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justin grimmThe bullpen and rotation were touched on a fair bit at yesterday’s press conference. Among the salient bits …

  • Jose Veras is the Cubs’ closer. Rick Renteria said it yesterday, as he did at the Convention, so you can commit it to memory. Veras in the closer role is probably as much about him having past success closing (and projecting to have continued success there) as it is about the closer’s role having been part of the sales pitch to bring him on board in the first place on a very reasonable one-year, $4 million deal (plus $5.5 million team option for 2015). To the extent the Cubs would also like to see Veras accumulate trade value by midseason – just in case they want to deal him, winky face – letting him close out games is the best way to do it. Consider that, among the other theoretically closer options – Pedro Strop, Justin Grimm, Hector Rondon, Blake Parker – are guys that the Cubs may want to keep for a few years yet. Might as well let Veras accumulate value, and then filter in an in-house replacement when the time is right.
  • Speaking of Grimm in that group, the Cubs said yesterday that he’s now in camp as a reliever. That squares with some highly complimentary things I heard late last year about his upside in the bullpen, but runs contrary to reports earlier in the offseason that had him preparing to start. Sahadev Sharma recently wrote about Grimm’s time in Texas and about how his newfound pitch mix could work as a starter, and I’d started to get a little optimistic about his future as a starter. That said, Grimm himself just wants to make the team, and being in the bullpen now doesn’t preclude a long-term future in the rotation – some teams have made a living transitioning young arms like that. I am intrigued, though, to hear that the Cubs learned of Jake Arrieta’s issue and still wanted Grimm to be a bullpen guy. Does that mean they are really excited about him in the pen?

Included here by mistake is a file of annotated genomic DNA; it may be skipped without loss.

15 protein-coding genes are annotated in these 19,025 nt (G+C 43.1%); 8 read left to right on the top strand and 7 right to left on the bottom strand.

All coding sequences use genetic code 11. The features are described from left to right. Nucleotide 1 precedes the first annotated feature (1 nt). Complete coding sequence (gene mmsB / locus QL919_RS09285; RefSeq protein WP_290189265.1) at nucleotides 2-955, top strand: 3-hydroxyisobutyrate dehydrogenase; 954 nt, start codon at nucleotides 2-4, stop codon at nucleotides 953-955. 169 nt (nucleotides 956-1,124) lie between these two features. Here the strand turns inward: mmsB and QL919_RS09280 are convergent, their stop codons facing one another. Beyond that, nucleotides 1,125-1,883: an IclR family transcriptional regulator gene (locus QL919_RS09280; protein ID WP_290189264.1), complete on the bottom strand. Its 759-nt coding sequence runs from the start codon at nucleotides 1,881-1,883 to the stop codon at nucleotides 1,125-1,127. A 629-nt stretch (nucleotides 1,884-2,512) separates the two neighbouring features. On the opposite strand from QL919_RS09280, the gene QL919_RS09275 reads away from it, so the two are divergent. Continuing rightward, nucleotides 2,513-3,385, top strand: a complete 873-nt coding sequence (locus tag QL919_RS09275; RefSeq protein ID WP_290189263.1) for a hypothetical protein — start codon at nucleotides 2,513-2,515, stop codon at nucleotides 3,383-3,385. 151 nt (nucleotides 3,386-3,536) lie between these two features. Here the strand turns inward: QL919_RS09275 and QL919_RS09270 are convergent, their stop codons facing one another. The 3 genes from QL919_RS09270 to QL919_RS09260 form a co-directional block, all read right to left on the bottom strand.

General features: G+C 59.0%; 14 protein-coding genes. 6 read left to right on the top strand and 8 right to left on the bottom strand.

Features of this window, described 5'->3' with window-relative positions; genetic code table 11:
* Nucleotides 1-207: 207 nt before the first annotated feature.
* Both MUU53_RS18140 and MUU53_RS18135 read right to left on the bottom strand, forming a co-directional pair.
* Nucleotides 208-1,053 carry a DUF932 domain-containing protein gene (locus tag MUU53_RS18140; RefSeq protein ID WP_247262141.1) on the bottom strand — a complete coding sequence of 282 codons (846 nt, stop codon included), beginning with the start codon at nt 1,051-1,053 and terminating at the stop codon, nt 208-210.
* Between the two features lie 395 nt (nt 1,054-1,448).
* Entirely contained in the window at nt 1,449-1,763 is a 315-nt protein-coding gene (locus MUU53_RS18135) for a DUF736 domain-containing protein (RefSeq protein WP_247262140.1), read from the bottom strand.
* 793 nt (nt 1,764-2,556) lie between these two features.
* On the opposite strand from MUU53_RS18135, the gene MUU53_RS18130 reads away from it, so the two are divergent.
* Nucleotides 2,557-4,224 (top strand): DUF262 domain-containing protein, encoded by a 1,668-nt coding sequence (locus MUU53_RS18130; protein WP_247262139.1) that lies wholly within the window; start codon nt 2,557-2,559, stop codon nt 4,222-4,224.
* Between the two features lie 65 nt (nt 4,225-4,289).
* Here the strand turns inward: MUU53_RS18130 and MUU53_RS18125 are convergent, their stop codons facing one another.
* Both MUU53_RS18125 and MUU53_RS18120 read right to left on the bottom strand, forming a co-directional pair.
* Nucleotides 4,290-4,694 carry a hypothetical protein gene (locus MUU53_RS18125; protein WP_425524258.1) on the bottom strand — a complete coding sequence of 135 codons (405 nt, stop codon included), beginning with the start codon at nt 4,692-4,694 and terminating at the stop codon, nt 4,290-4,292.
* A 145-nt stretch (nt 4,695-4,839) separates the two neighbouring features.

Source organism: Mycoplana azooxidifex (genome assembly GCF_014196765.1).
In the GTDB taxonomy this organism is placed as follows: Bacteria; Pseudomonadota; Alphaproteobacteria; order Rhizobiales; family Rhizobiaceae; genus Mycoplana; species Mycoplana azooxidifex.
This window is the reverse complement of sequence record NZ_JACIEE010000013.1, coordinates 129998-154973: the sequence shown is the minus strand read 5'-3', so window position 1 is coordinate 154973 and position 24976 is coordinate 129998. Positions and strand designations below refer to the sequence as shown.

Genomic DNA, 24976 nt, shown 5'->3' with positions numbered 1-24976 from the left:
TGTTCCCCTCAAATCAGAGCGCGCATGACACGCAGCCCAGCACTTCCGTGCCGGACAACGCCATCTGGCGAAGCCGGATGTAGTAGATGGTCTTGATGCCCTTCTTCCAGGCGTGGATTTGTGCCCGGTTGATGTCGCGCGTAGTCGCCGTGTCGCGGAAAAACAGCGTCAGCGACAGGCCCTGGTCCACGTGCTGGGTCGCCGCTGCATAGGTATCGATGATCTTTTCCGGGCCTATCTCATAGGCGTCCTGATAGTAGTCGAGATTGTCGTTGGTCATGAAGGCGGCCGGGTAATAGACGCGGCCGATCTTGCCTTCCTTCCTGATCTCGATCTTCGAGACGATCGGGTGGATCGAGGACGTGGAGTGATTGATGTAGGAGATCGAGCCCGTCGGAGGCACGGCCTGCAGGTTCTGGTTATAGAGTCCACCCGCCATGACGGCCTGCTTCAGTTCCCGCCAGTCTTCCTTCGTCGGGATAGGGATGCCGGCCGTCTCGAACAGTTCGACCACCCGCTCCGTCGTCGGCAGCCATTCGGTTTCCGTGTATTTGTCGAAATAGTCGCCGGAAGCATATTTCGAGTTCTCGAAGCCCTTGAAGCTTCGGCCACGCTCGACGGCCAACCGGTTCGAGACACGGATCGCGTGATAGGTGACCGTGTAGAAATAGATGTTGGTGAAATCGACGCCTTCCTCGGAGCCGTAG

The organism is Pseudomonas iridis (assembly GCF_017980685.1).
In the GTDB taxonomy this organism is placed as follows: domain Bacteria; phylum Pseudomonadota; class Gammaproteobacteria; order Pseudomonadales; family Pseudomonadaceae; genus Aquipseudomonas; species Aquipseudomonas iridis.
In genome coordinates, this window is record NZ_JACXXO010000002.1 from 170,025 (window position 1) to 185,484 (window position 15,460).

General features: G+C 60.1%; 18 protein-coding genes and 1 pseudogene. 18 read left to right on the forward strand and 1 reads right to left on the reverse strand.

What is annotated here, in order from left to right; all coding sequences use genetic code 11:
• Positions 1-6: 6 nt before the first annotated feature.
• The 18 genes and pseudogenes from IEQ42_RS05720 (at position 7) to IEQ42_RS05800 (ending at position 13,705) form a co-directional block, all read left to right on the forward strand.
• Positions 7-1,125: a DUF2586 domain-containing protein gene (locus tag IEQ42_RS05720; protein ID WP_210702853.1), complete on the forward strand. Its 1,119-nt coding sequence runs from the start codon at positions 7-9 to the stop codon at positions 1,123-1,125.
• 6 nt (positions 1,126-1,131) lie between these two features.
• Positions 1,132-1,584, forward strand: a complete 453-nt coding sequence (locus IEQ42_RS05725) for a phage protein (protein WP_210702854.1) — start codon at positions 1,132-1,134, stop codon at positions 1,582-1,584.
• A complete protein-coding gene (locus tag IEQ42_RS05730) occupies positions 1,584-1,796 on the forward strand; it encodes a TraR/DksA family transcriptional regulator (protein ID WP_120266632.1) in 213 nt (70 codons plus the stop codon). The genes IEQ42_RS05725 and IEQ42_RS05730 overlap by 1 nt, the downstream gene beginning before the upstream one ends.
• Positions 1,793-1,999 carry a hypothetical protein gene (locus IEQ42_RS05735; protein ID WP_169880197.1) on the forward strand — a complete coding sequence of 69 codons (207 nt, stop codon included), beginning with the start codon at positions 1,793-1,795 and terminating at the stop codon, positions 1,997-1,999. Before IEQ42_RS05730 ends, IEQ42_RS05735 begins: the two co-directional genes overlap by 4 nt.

• Speaking of that, when Rick Renteria was asked about the composition of the team, he first mentioned how excited he is about the bullpen. And then in discussing the bullpen, one of the first two or three names he listed was none other than Justin Grimm.
  • Kyuji Fujikawa is throwing from 120 feet, and hasn’t yet had any setbacks in his Tommy John recovery (surgery last June). Jed Hoyer said that he could be throwing off of the mound pretty soon, which would put him on schedule for a midseason return. Sometimes relievers can come back from Tommy John a touch more quickly than starters, so seeing Fujikawa back within 12 months from the surgery would not be a huge surprise (though it would be nice). If he looks good, the Cubs have a $5.5 million option on him for 2015, for what it’s worth.
  • Speaking of Tommy John recoveries, it’s been a long, long road back for Arodys Vizcaino, who had Tommy John surgery in early 2012, and then a cleanup procedure last year. He hasn’t pitched competitively since 2011, but he’s on schedule this year to make his return. Jed Hoyer confirmed what Jason McLeod said earlier in the week, namely that Vizcaino is in the bullpen and could conceivably contribute there at the big league level this year. Hoyer described Vizcaino’s stuff as being as good as anyone’s in camp when he’s healthy, and added that, right now, Vizcaino is healthy. Is it stupid of me to start thinking about the possibility of the Cubs soon having an embarrassment of riches at the back-end of the bullpen?